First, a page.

Sarabande on SoundCloud (1979 Hours)

First SoundCloud Upload!

I wanted to upload my current rendition of the Sarabande from the first Bach Suite to mark my progress and share what I have been working on for the last 4 months.  Oddly, I found the record button to be a bit more stressful than playing before a live audience, and this version was on my 3rd take.  I think I need to log more hours with a mic recording me so that I get used to that unique kind of pressure.  It starts off perhaps a bit rougher than my recital performance, but I imagine this was generally how I sounded last Sunday.    I hope you like it, but if not, rest assured, I am working hard to improve every aspect of technique of which I am currently aware.

More About This Recording:

The fingering and bowing was apparently from a Fournier edition.  It is quite a bit more challenging than the Barenreiter edition, in my opinion which has somewhat easier bowings without much of the left & right hand acrobatics required in this version.  It was a great learning experience though, and the increased difficulty only caused me to be more aware of the processes involved in cleaner shifts and string crossings.

At this point, my bow hair and strings pretty are both a little worn out and in need of  replacement, and hopefully once I do, my tone will warm up and smooth out a bit, particularly on the upper strings which are year-old Larsen mediums.  The lowers are both Evah Pirazzi medium non-soloist, and are holding up a bit better than the Larsens even though the EPs are almost a year older.  I am thinking about trying a full set of the new Magnacore strings, but they are quite expensive, and I am not sure if they will last as long as an EP set, though they are designed to last longer than the standard Larsen strings.

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Tilting at Windmills (915 Hours)

tilting_at_windmills

The proper age at which to begin musical study is somewhat shrouded in mythos. The composer Zoltan Kodaly (1882-1967) was famous for saying that the training of a musician should begin nine months before the birth of the mother.  While it is clear that those who begin young have a significant head start, I tend to subscribe to the view that passion & curiosity are the more critical components of success since persistence or even initial interest is hardly guaranteed by situation of birth. For those who dedicate their lives to musical study a little later in life, achievement is very much possible, however the breadth and depth of the gap between late bloomers and their wunderkind peers has yet to be objectively measured. Historically, late beginner students lost access to advanced musical training once they aged out of the system, however the internet is increasingly the great equalizer in this regard, and music teachers are slowly opening their doors & minds to the potential of adult learners and digitizing their vast stores of knowledge. Still, much of the progress that adults make remains stunted due to constraints on freedom that come with adult responsibilities. The typical musical sojourn last ~2 years before ambition becomes ambivalence once the true distance to the mountain top is realized. This is far too short a timespan to know the limits of an adult learner. Partly out of scientific curiosity and partly out of my love for music, I have decided to embark on a 10 year -10,000 hour journey to explore and demonstrate what is really possible for a dedicated adult learner on one of the most difficult instruments to master in western music: the Cello.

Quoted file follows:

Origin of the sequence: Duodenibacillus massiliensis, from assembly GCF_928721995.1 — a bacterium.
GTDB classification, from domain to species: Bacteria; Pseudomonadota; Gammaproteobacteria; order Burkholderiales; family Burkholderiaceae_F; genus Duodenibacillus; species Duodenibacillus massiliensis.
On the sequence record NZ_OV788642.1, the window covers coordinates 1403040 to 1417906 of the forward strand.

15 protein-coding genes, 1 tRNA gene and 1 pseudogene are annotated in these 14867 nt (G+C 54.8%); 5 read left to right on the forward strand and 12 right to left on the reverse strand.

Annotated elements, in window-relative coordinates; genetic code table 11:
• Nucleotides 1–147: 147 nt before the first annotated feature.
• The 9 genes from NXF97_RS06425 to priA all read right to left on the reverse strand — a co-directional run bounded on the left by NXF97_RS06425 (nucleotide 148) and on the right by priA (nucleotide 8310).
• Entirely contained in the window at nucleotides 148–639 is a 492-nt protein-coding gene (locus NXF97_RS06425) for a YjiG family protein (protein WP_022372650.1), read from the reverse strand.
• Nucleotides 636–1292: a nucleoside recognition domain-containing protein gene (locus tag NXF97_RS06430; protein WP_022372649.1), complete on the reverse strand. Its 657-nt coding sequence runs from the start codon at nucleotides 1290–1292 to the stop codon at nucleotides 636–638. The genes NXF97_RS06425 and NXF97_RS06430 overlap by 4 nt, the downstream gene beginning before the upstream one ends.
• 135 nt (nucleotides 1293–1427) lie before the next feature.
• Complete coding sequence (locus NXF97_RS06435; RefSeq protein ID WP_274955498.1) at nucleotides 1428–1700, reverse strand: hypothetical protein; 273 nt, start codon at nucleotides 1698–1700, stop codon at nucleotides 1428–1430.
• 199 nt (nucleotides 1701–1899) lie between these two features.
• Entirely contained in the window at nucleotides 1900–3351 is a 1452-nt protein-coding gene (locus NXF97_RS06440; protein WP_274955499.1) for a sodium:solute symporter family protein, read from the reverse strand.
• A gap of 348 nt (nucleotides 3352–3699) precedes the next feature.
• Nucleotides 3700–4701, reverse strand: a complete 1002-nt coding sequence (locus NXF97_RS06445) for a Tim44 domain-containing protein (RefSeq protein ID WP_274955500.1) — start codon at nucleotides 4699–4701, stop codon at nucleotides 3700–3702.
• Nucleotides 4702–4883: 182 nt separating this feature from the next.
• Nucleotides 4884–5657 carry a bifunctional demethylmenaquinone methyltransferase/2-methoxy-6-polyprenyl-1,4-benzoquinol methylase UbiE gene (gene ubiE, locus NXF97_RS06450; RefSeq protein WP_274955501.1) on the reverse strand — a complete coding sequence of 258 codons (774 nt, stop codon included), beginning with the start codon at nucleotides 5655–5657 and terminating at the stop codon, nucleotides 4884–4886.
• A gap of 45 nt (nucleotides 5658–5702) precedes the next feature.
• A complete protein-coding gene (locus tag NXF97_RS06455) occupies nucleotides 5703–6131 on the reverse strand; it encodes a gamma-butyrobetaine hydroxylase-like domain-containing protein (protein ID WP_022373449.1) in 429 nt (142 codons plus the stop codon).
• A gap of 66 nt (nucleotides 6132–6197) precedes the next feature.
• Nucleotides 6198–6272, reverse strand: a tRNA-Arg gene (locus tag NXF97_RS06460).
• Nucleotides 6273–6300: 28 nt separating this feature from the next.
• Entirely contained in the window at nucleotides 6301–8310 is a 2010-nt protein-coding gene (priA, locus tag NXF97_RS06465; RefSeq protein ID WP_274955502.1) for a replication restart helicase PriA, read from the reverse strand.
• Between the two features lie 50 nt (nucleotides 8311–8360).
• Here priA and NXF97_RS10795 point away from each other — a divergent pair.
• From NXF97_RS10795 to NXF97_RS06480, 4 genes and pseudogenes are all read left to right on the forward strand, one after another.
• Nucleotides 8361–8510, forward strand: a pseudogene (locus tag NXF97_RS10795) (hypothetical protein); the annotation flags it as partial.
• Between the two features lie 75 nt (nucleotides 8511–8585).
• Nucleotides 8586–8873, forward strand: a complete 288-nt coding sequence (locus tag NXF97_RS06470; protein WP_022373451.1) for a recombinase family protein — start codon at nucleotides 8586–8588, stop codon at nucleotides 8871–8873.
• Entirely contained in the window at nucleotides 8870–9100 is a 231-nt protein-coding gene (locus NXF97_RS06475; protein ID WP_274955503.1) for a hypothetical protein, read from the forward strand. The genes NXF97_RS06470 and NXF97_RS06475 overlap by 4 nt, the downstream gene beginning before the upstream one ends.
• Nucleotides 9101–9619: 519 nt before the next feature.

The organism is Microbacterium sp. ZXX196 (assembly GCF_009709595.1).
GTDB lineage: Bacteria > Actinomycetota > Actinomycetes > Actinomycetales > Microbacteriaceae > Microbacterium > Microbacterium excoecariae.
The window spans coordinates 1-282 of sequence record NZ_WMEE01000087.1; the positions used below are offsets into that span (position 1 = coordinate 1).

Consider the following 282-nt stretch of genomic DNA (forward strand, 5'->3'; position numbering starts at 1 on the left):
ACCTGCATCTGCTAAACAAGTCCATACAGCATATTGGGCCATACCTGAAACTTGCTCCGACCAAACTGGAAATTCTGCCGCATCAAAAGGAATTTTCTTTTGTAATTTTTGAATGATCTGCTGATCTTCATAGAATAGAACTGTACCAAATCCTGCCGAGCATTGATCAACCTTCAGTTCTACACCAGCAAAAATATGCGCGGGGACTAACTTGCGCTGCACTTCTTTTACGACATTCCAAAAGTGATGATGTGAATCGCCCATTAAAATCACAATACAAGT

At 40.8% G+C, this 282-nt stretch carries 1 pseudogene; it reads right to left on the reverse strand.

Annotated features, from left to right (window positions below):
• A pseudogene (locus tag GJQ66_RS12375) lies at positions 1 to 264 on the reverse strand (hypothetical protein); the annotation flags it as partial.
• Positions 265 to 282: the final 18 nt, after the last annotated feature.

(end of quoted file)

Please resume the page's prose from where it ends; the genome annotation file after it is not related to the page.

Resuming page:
The secondary and perhaps more important goaI of this blog will be to document the concrete steps such a journey entails. Scientific information about the path to musical mastery remains largely obscure, and advanced knowledge is still passed down by the traditional osmosis from teacher to student like closely guarded family recipes. The first tentative steps are uniquely terra incognita because most teachers were also child students. Much of the early learning process in then lost from memory to the dark recesess of inarticulate youth. The only well known study on the subject of obtaining mastery (by K. Anders Ericsson) was popularized with some controversy via Malcom Gladwell’s now famous 10,000 hour rule, which poses the dangerous idea that genius is really hard work & passion in disguise. Never one to look down my nose at lofty notions, I am actually quite inspired by the premise that the major barrier between myself and Yo Yo Ma is a mere ten thousand hours of practice. Therefore I’m starting with the assumption (or quixotic delusion?) that the only true limits are time, dedication, and whatever modicum of unrefined talent I am imbued with. Proceeding forward from there, I will be shinning a bright light upon the trials, tedium, elightenment, and exultation contained within a 10,000 hour journey into the realm of the possible.

In this blog, we will examine:

1) the process of learning

2) the elements of good technique

3) effective & efficient practice methods

4) the fundamentals of musicianship

5) how being a musician impacts the mind

6) the nature of sound & music